I didn’t get to see my number till the Sunday morning following the lottery due to my being in about the sixth week of basic at Ft. Campbell, KY. Our BCT Company (B-10-2) was limited to Company area, but on those Sunday mornings, a couple sons of non-coms would peddle the Sunday Nashville paper to make a few bucks and we would buy a couple collectively. I remember well the various groups gathered on barracks steps, all looking over shoulders at the lottery matrix to see where we individually fell. As one can imagine, grins and groans were the order of the day. The Company was a mix of enlistees (RA), enlisted reserves (ER), national guard (NG) and draftees (US) with me personally being of the latter.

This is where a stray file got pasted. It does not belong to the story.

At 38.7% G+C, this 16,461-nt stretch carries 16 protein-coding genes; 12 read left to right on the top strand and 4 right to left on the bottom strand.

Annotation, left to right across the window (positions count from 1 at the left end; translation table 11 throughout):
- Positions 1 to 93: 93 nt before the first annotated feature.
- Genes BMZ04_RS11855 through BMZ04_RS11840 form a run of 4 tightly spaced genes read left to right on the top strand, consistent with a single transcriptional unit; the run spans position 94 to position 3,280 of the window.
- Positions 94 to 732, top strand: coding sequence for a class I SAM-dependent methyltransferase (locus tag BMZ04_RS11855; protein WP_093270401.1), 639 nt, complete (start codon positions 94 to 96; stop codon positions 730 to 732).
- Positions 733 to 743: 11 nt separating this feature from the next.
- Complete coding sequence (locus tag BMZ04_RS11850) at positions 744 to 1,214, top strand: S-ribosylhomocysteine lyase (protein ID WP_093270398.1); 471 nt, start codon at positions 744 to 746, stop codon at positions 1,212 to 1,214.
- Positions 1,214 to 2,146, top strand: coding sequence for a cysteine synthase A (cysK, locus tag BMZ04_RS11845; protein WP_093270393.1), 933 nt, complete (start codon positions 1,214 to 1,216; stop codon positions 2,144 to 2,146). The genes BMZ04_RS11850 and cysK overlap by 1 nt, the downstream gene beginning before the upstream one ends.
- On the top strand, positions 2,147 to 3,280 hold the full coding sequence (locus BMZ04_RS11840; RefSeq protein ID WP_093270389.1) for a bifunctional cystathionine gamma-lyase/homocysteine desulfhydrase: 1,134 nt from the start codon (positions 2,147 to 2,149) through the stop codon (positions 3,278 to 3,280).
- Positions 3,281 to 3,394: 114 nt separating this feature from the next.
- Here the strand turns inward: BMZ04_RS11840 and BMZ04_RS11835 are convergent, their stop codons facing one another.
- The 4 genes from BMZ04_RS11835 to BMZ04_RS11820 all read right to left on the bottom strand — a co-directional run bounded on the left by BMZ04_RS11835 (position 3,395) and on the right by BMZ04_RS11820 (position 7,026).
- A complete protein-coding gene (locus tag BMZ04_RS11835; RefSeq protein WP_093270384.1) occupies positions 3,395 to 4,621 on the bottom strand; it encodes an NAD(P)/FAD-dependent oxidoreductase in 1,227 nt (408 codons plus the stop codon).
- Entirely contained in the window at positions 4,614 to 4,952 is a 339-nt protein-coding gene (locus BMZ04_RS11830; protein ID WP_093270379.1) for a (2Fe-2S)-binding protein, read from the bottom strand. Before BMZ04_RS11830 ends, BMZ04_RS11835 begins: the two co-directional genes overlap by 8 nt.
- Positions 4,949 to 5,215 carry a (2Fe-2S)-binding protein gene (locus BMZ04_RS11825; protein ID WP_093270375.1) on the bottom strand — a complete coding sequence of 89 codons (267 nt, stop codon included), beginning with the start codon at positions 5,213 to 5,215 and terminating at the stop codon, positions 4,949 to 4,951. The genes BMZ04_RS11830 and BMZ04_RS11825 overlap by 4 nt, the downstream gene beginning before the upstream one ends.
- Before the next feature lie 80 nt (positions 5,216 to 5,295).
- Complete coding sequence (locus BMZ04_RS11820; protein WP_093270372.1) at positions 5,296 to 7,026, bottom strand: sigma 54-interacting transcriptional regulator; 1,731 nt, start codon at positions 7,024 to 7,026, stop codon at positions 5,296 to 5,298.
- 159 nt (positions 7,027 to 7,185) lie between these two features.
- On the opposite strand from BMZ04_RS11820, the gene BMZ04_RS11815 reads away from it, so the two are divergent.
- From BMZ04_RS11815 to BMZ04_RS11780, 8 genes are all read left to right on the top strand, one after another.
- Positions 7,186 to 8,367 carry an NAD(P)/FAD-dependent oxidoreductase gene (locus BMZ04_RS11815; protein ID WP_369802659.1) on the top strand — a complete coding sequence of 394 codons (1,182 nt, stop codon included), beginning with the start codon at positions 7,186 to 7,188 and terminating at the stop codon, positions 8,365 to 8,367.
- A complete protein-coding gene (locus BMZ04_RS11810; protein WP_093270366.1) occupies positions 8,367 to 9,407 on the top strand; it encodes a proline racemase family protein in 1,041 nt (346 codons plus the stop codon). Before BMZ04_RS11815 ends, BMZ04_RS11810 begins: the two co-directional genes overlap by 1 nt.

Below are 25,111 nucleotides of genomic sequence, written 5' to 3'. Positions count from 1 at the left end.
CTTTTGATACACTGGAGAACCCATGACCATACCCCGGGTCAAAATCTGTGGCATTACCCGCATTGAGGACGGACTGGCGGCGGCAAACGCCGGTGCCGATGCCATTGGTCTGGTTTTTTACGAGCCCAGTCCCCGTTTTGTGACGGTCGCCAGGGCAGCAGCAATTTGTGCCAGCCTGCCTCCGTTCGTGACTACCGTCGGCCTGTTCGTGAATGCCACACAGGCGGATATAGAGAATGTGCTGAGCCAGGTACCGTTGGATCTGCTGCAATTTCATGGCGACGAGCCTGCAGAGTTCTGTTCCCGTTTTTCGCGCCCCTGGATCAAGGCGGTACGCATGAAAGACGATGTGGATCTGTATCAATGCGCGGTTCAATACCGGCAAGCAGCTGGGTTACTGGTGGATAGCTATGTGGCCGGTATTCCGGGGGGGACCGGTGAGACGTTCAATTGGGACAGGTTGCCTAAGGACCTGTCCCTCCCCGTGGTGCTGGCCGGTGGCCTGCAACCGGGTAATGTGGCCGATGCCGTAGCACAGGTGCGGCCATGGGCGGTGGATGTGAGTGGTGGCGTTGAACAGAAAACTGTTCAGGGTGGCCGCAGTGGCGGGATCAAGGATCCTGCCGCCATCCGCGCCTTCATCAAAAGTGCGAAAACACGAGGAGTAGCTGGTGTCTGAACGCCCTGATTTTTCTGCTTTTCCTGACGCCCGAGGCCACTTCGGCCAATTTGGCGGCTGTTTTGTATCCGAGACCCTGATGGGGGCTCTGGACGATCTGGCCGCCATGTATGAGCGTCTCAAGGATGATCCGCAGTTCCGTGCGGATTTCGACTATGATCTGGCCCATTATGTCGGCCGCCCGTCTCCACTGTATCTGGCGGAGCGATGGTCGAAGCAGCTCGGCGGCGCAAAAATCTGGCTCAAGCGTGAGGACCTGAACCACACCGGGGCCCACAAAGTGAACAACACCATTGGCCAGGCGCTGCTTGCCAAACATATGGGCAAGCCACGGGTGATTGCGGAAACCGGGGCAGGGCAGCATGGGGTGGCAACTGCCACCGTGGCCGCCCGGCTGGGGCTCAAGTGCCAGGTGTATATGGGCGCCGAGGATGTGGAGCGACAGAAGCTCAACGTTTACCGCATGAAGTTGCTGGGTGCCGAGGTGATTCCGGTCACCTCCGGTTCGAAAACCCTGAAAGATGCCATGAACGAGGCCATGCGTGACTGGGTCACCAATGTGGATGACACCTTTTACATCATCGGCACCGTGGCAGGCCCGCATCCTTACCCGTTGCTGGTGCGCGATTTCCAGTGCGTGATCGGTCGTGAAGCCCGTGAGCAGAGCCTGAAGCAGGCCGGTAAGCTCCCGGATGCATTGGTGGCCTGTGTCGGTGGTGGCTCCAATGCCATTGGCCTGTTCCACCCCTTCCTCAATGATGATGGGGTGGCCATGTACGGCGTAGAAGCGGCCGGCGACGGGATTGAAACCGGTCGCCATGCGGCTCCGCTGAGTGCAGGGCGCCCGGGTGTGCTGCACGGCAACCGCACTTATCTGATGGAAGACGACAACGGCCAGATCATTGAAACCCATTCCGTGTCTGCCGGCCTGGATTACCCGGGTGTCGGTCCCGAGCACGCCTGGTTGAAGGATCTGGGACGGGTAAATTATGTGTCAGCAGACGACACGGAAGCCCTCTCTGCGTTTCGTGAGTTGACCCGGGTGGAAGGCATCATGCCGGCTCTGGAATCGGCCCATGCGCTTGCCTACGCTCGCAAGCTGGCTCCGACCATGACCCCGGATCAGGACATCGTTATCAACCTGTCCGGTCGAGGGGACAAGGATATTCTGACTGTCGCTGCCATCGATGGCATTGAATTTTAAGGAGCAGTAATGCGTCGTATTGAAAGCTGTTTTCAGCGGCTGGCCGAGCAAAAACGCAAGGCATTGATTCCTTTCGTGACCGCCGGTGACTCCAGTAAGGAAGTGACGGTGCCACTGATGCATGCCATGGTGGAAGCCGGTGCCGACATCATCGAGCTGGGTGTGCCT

Seeing my number 232, I could only wonder how my life would have been different had I flunked but one college course and thereby managed to delay graduation by one semester. Obviously, that wasn’t to be and although I saw both good and bad times (a full tour in Long Binh included), it’s the good people that I crossed paths with that leaves me with no regrets and some quality memories. Add to that not having to deal with inner guilt of wondering what happened to the one who went in your place has made me look back at those two years with both inner and external pride. Like many, I’ve got a friend on the Wall (Panel 9E, Line 63) but in the end, we did our part.